One panel or sixteenJune 16th, 2015 By Melinda Johnston
In 2013, the Turnbull Gallery exhibition Next in Line took a look at the upcoming cartooning talent unearthed as a result of the Cartoon Archive and Listener’s inaugural Young Cartoonist Competition. In that exhibition we asked ‘what’s next in line’ and pondered the future of the editorial cartoon: ‘Aware of both change and continuity, young cartoonists remain committed to strong draftsmanship but also excited about digital technology and the possibilities it may bring.’
Toby Morris, a runner-up in that competition, was one of those advocating a new kind of cartooning. As a graphic designer and art director, Morris has highly developed computer skills, but he still believes ‘it’s hard to beat the character and potential for expression that comes from ink on paper’. That said, Morris was clearly interested in the opportunities that were being opened up by the digital cartoon, explaining that:
I am interested in... how viewing and displaying cartoons predominantly digitally will change things... Won't be long before we see editorial cartoons for digital platforms that have elements of animation (gifs?) or interactive aspects — mouse here it says one thing, mouse here it says another, or you can open a door in the cartoon etc. I think if you can use things like that for a purpose rather than as a gimmick that could be really interesting.
What seemed like futuristic speculation back in 2013 is now one step closer to reality, with Morris’s The Pencilsword now appearing regularly on Radio New Zealand’s website The Wireless. Featuring animated GIF files and sophisticated commentary, these works reflect a new direction in political cartooning.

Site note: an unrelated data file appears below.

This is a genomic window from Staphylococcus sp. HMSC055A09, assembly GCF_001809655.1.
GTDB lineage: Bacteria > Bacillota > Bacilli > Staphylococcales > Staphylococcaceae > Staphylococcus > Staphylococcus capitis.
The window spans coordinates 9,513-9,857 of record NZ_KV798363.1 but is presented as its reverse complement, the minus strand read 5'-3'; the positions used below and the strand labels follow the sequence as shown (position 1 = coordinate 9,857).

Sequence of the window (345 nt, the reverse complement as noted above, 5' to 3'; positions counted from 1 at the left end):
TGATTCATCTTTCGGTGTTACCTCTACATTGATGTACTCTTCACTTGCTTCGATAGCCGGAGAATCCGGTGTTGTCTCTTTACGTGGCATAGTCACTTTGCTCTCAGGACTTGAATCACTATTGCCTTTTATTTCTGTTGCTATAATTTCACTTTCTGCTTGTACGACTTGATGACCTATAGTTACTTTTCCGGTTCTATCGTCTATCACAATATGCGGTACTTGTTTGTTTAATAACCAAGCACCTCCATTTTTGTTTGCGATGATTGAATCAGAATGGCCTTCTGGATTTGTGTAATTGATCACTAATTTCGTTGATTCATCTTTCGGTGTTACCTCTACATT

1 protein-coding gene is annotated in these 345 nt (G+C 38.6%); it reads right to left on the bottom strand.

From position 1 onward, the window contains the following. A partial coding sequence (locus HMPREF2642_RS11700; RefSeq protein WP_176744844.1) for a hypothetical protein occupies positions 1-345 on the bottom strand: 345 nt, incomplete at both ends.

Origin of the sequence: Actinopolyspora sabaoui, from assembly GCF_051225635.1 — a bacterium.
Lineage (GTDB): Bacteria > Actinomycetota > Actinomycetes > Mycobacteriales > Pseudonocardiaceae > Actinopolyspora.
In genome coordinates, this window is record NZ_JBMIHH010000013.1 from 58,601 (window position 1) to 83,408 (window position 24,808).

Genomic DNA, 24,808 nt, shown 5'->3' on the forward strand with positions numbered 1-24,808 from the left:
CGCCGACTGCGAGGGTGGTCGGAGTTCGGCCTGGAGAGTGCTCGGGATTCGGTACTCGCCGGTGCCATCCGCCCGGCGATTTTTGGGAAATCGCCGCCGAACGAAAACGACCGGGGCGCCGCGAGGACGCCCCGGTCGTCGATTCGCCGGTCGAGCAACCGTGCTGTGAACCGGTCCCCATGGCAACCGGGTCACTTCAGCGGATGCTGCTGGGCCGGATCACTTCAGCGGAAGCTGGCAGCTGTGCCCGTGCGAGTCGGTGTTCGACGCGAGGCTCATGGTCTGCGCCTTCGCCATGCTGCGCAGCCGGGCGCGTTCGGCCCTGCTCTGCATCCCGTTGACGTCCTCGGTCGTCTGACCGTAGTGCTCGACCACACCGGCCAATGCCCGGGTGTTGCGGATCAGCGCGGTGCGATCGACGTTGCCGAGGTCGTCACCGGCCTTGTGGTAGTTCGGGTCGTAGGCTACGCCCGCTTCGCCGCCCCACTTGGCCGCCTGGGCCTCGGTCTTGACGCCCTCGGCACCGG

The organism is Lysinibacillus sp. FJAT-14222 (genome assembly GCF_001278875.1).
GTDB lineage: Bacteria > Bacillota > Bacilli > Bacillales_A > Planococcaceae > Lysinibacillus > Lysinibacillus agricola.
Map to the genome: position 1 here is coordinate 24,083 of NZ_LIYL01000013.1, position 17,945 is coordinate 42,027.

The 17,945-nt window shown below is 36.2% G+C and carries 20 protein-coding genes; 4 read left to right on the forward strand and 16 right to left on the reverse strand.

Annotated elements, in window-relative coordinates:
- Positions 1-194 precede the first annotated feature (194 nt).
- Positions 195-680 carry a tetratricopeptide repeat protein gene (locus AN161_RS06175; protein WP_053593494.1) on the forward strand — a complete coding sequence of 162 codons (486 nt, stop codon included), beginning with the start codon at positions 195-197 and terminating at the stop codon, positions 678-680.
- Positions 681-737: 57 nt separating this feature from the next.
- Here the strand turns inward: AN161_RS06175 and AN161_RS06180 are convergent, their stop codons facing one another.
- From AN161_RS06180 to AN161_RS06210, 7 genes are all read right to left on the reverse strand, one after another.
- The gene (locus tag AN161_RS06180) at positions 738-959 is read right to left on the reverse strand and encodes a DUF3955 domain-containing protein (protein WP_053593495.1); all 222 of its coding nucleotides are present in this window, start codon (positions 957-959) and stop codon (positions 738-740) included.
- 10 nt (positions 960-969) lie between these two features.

The digital cartoon
The dividing line between comics and cartoons can be subtle and difficult to pin down. The Cartoon Archive’s focus has historically been on the editorial political cartoon, although in 2014 our collecting policy officially extended to take in ‘cartoons in strip form’. The complexity of making clear distinctions between comics and cartoons was the subject of a recent panel discussion, sponsored by the Alexander Turnbull Library, held as part of the Wellington City Library’s Comicfest.
What became clear in this discussion is that a number of today’s cartoonists were using both the cartoon and the comic format to make social and political commentary. While Toby Morris describes his works as autobiographical comics, many of The Pencilsword episodes clearly perform the same commentary function as do editorial cartoons as we currently know them — that is, in the so-called ‘golden rectangle’ format that’s come down to us from the twentieth-century printed newspaper. It’s just that in the case of Morris’s works, they use 16 frames rather than just 1. However, as Morris also pointed out in the panel discussion:
The golden rectangle possibly came from a concern regarding space — now there is this endless hunger for content, it must be so much more open about how we as cartoonists can deliver that stuff. I’m interested to see how that’s going to change things. It doesn’t take more space on the internet to have one panel or sixteen.
If cartoonists can say ‘more’, they can also influence how their readers encounter that content. As comics theorist Scott McLeod pointed out back in 1993, the digital world can expand the possibilities for how consumers view comics, moving beyond the two-dimensional page to a more seamless flow of content. However, as Morris noted, the catch is accommodating that technology in a way that doesn’t just reduce it to a gimmick.
A good example of success in this regard is Morris’s ninth Pencilsword cartoon, Inequality Tower, where the digital format has enabled the viewer to seamlessly scroll down through the content, while the sense of the never-ending tower adds to the commentary on income distribution. In this instance, the form and the political commentary enhance each other, albeit in a way far removed from the golden rectangle. It is exactly these kinds of developments that mean that we, as a repository for New Zealand cartoons, have to continually rethink how and what we collect.